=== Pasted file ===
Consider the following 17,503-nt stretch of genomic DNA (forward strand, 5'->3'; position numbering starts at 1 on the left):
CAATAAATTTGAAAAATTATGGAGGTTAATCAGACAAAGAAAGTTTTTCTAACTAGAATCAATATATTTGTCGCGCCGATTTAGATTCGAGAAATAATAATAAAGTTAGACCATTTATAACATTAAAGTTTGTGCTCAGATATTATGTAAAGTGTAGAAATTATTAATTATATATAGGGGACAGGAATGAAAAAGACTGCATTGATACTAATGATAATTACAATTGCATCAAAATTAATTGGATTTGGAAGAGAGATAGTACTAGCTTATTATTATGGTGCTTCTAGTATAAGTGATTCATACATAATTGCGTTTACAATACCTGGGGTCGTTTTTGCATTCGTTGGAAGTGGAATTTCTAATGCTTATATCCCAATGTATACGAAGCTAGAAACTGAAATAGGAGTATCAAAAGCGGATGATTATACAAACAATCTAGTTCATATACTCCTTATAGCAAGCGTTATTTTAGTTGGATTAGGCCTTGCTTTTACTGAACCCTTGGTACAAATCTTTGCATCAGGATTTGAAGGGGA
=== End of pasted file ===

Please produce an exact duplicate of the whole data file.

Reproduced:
Consider the following 17,503-nt stretch of genomic DNA (forward strand, 5'->3'; position numbering starts at 1 on the left):
CAATAAATTTGAAAAATTATGGAGGTTAATCAGACAAAGAAAGTTTTTCTAACTAGAATCAATATATTTGTCGCGCCGATTTAGATTCGAGAAATAATAATAAAGTTAGACCATTTATAACATTAAAGTTTGTGCTCAGATATTATGTAAAGTGTAGAAATTATTAATTATATATAGGGGACAGGAATGAAAAAGACTGCATTGATACTAATGATAATTACAATTGCATCAAAATTAATTGGATTTGGAAGAGAGATAGTACTAGCTTATTATTATGGTGCTTCTAGTATAAGTGATTCATACATAATTGCGTTTACAATACCTGGGGTCGTTTTTGCATTCGTTGGAAGTGGAATTTCTAATGCTTATATCCCAATGTATACGAAGCTAGAAACTGAAATAGGAGTATCAAAAGCGGATGATTATACAAACAATCTAGTTCATATACTCCTTATAGCAAGCGTTATTTTAGTTGGATTAGGCCTTGCTTTTACTGAACCCTTGGTACAAATCTTTGCATCAGGATTTGAAGGGGA